On May 13, 2020, I contacted the Legion Rep regarding my disability decision. The Legion Rep stated the reason my claim was denied was because my release audiogram showed excellent hearing and did not mention any tinnitus. The Rep also stated, “It would be unlikely to be successful by going to the Review Board, but it is your decision, and if you wish, I will send your paperwork to get that started.” So, I said “Forget about it; I’ll contact the board and get the process started on my own.”

Through my VAC account, I contacted the Appeal Board and was provided with an attorney (free of charge). The attorney requested additional tests and audiograms and a detailed letter from the audiologist fully explaining my tinnitus. In addition, I submitted an explicit written description of instances of acoustic trauma within the CAF and Comm Rsch trade.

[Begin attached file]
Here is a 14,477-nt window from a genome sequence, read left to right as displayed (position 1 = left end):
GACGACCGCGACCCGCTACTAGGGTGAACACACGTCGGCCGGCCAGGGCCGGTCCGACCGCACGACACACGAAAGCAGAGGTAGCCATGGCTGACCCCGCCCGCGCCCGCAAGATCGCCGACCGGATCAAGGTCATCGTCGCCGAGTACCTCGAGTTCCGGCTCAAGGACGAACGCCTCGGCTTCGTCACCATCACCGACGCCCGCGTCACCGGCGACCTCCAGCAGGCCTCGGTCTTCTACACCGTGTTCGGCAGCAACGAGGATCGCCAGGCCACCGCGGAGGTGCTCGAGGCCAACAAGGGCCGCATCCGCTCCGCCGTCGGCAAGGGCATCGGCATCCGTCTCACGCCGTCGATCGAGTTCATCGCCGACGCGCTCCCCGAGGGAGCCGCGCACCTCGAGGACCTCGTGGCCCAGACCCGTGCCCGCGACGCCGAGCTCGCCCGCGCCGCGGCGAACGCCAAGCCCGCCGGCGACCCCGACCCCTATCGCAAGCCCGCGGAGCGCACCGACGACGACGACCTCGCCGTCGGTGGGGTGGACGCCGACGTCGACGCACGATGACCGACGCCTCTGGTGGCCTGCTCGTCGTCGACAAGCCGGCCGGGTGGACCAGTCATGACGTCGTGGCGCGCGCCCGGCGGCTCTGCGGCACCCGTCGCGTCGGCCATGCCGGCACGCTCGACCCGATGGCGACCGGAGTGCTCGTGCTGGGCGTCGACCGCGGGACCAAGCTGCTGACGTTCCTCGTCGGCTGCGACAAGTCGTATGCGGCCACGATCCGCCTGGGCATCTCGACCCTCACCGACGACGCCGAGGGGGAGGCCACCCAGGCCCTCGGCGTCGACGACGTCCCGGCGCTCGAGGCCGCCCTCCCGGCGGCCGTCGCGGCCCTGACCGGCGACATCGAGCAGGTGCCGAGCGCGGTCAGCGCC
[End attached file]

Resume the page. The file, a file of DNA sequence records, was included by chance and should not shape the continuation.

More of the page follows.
The best piece of evidence was the Task Statement Comm Rsch 291 form A-MD-154-000/FP-000 Appendix 2, Annex D outlines the general duties of the trade, which include wearing of headset for up to 6 hours per day, working in high ambient noise for 6 hours per day, and concentrating for long periods monitoring multiple sensors displays and audio outputs. I also provided evidence of the effect of exposure of loud noises such as gun fire and aircraft noises (Herc) while wearing poor hearing protection or even without any protection at all (especially onboard a Herc).

Finally, after over two years, the Appeal Board approved my claim and granted five-fifths of the disability compensation for tinnitus.